The gallery revisits its ground-breaking exhibition of works by Mark Rothko on its 50th anniversary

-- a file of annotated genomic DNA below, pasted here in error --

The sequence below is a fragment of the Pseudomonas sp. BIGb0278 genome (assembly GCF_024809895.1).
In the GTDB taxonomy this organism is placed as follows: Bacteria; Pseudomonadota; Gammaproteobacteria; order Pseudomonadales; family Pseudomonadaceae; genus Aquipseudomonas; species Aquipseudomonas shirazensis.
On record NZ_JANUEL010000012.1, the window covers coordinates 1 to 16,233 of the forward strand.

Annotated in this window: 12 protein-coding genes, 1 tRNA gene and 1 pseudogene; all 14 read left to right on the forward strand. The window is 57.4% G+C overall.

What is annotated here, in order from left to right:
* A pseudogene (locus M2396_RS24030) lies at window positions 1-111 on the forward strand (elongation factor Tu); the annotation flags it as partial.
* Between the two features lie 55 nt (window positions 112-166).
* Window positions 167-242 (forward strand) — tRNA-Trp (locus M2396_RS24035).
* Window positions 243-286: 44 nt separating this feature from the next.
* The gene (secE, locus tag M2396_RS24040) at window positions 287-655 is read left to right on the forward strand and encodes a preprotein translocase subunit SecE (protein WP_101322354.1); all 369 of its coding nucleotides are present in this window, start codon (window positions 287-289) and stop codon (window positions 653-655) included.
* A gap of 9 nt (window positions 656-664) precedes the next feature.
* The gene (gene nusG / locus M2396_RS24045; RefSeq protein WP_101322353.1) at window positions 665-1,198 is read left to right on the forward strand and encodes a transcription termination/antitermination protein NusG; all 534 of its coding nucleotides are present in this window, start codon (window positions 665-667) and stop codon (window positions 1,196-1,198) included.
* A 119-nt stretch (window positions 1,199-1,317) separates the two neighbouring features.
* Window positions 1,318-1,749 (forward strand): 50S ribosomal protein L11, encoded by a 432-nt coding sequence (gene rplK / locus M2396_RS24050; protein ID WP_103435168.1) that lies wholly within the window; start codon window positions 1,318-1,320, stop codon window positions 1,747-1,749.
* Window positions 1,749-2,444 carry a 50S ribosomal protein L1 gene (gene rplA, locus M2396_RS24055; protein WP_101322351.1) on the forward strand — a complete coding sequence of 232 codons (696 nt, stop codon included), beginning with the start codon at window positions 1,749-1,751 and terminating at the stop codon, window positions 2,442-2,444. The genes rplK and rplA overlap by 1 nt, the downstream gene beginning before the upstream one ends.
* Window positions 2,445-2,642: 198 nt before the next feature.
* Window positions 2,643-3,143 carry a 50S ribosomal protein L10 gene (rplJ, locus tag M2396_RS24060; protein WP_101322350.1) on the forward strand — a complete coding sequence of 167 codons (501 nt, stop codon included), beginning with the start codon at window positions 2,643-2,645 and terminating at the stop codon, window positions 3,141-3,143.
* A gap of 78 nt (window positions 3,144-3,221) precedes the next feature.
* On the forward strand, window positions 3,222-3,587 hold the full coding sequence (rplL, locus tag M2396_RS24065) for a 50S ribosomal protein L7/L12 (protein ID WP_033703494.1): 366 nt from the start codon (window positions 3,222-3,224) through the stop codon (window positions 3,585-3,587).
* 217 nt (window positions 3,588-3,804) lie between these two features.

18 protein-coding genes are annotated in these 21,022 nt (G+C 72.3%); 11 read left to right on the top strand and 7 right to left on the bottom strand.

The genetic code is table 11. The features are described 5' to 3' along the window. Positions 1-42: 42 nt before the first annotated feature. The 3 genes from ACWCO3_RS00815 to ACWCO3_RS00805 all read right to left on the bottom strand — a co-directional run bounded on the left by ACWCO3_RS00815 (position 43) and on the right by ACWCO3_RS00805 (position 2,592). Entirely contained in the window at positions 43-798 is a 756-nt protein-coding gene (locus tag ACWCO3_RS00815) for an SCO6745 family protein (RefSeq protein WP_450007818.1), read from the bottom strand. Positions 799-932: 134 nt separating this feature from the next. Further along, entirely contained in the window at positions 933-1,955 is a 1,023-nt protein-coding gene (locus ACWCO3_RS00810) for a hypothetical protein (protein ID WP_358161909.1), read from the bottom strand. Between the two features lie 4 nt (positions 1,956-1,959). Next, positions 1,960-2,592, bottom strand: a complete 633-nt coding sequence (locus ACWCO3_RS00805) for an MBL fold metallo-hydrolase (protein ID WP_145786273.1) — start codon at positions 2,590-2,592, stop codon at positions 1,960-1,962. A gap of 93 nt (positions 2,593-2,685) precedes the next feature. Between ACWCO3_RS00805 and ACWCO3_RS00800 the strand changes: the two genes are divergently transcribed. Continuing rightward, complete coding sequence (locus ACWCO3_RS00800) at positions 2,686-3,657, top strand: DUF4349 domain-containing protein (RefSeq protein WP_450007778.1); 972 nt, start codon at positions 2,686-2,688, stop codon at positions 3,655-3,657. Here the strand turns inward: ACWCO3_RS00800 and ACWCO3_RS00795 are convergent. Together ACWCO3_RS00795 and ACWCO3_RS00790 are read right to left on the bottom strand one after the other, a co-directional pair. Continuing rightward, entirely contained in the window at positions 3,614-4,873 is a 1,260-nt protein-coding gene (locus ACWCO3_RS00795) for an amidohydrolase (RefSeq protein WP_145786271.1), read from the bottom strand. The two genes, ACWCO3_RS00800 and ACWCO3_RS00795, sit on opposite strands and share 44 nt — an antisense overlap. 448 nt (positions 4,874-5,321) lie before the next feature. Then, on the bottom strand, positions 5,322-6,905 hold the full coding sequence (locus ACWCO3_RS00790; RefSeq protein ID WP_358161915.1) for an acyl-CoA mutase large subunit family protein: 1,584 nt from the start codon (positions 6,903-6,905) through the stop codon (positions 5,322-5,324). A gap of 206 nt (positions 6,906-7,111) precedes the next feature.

In 1961 the Whitechapel Gallery held the first solo show of American artist Mark Rothko in Britain. This now iconic exhibition is brought vividly to life through the Gallery's archives of original photographs and letters from the artist shown alongside Rothko's painting Light Red Over Black (1957), the first work by Rothko to be bought by a British public collection, and material from other archives never exhibited before. This exhibition presents rarely seen archive material such as letters from the artist and original photographs including installation photographs of the 1961 Whitechapel Gallery exhibition - never seen before in public and lent by the Rothko estate -, shown alongside Rothko's Light Red Over Black (1957). One rare letter describes Rothko's warm feeling for England, saying ''I feel so in tune with people like Shakespeare and Dickens I often think that they must really have been Russian Jews who emigrated to New York.'' In addition, the display sheds new light on the connection between Britain and one of America's foremost artists of the post-war period by highlighting some of the strong relationships Rothko formed during his trip in the summer of 1959, when he visited England for the first time and spent time with the painter William Scott in Somerset and Peter Lanyon in Cornwall. In St. Ives he met the artists Michael Canney, Alan Davie, Paul Feiler, Terry Frost, Patrick Heron, Bryan Wynter and others.